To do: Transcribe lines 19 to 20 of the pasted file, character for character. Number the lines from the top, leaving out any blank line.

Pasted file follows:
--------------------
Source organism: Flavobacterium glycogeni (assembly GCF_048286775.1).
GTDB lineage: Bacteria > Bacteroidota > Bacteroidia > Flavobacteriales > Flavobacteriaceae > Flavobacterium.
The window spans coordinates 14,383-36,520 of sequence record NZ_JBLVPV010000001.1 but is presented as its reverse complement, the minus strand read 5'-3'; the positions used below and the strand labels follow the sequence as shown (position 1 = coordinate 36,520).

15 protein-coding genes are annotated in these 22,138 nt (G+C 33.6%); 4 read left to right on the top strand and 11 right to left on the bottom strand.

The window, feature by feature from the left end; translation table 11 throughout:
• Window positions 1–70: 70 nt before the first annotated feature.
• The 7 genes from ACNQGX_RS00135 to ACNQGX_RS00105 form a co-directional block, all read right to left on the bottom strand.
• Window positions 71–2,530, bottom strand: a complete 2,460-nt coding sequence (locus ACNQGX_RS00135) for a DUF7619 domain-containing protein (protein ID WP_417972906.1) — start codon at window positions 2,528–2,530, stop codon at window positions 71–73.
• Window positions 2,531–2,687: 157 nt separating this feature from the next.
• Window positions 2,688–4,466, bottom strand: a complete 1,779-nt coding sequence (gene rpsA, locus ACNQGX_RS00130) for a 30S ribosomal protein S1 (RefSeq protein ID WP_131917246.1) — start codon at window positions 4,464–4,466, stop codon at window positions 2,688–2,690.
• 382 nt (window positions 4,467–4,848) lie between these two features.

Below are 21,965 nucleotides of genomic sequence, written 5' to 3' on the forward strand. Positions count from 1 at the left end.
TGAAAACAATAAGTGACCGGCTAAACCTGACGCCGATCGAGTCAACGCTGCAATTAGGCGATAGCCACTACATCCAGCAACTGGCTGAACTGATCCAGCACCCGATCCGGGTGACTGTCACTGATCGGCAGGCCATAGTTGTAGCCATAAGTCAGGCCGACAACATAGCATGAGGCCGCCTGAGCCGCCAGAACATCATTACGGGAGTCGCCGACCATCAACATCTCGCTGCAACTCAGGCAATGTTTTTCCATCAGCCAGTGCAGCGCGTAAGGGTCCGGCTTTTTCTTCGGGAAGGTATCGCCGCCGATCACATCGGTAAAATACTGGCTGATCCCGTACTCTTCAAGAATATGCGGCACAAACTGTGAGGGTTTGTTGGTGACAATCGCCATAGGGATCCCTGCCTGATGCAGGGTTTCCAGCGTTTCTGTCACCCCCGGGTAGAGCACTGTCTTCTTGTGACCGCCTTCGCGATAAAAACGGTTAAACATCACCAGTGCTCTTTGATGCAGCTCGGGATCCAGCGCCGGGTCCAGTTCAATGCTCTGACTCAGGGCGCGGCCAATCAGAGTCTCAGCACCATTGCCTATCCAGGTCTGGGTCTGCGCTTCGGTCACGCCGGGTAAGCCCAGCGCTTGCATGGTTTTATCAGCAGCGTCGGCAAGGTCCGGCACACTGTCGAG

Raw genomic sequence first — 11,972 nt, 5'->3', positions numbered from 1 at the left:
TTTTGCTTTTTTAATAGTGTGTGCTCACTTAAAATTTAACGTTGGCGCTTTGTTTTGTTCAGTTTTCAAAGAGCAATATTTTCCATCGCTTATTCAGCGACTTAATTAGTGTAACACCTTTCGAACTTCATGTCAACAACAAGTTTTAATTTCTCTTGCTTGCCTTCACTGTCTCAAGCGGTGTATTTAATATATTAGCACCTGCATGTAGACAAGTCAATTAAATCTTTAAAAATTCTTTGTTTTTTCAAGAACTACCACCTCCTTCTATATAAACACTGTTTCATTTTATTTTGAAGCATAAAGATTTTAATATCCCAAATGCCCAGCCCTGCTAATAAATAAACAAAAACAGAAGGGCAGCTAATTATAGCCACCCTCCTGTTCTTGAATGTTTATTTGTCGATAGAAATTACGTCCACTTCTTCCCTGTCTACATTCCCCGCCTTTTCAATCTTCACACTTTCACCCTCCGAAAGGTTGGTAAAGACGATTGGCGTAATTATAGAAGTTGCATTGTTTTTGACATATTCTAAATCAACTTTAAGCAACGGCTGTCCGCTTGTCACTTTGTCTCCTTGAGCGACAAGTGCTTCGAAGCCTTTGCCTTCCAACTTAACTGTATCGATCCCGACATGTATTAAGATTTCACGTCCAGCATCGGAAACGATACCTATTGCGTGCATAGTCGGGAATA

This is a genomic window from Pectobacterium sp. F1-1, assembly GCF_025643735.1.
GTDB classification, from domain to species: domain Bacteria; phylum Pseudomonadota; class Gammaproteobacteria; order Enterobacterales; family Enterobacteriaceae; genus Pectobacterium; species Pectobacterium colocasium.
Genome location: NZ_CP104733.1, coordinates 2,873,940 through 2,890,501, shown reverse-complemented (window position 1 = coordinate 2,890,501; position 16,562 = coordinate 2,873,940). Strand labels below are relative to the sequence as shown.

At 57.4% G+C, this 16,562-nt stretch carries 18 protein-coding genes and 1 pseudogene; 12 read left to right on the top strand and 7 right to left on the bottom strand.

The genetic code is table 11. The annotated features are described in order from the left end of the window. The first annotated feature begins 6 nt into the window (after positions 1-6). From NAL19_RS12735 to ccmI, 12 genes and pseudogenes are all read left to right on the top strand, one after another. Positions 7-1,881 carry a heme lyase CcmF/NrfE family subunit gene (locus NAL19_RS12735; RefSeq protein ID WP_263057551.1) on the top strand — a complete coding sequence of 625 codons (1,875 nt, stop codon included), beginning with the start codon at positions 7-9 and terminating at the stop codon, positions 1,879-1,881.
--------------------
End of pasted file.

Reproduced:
At 57.4% G+C, this 16,562-nt stretch carries 18 protein-coding genes and 1 pseudogene; 12 read left to right on the top strand and 7 right to left on the bottom strand.

The genetic code is table 11. The annotated features are described in order from the left end of the window. The first annotated feature begins 6 nt into the window (after positions 1-6). From NAL19_RS12735 to ccmI, 12 genes and pseudogenes are all read left to right on the top strand, one after another. Positions 7-1,881 carry a heme lyase CcmF/NrfE family subunit gene (locus NAL19_RS12735; RefSeq protein ID WP_263057551.1) on the top strand — a complete coding sequence of 625 codons (1,875 nt, stop codon included), beginning with the start codon at positions 7-9 and terminating at the stop codon, positions 1,879-1,881.